When MEDMA isn’t busy on campus advocating for electronic dance music, its members are taking limos to electronic shows in Canada and Detroit or observing their favorite holiday — the Detroit Electronic Music Festival. DEMF is the latest incarnation of an electronic music festival that Detroit has hosted for years. Every Memorial Day weekend, scores of the world’s preeminent DJs and musicians descend on Motor City, and each year MEDMA members go to bathe in the glow of these electronic demi-gods.

“My birthday is right next to Christmas, but I like DEMF better than birthday-Christmas,” Masters said. “During DEMF, we all get a few hotel rooms and it’s a blast.”

Although MEDMA members have spun at DEMF afterparties in the past, they’ve recently turned their focus back to Ann Arbor. MEDMA has big plans on campus, including bringing Detroit DJ Kris Wadsworth to Necto in February and continuing its monthly Necto parties, like the “Class is Back in Session” Impulse at 9 p.m. tonight.

But this doesn’t mean MEDMA members are bound to the University. Through their tireless campaign to inject Ann Arbor and southeast Michigan with danceable beats, they’ve introduced townies and students alike to scores of music that goes untapped by the average citizen. And their only objective is to find the mix, beat and sound that you can move to.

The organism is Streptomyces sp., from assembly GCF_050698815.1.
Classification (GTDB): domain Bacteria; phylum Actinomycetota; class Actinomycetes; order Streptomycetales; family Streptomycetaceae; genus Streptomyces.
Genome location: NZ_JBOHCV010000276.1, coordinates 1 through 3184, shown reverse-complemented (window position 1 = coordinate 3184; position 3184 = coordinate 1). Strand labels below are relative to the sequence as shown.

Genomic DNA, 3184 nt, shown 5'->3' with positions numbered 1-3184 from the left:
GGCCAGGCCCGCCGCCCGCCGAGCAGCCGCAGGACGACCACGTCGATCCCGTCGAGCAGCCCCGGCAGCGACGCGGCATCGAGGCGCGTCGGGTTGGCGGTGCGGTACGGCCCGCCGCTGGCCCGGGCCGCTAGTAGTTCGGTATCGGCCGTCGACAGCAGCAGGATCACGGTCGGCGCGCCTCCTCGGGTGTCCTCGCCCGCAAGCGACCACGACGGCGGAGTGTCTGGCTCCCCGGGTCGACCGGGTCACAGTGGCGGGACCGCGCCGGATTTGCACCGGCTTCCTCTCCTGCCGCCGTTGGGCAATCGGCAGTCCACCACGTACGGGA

When Masters ventured out of the world of low-lit basements and jam-packed clubs and played for Ann Arbor citizens of all ages at the outdoor summer festival Top of the Park, he had one of his best DJing experiences to date.

“There was this one guy — he kept saying, ‘Hey man, play something I can groove to,’ ” Masters said. “I thought I was playing something perfectly grooveable, but then I played this song at the very end. I didn’t think anyone would recognize it … but this guy knew every single word to it, and he was so pumped up.”

Ultimately, that’s what MEDMA is all about — exposing as many people as possible to electronic music and finding something “grooveable” for everyone.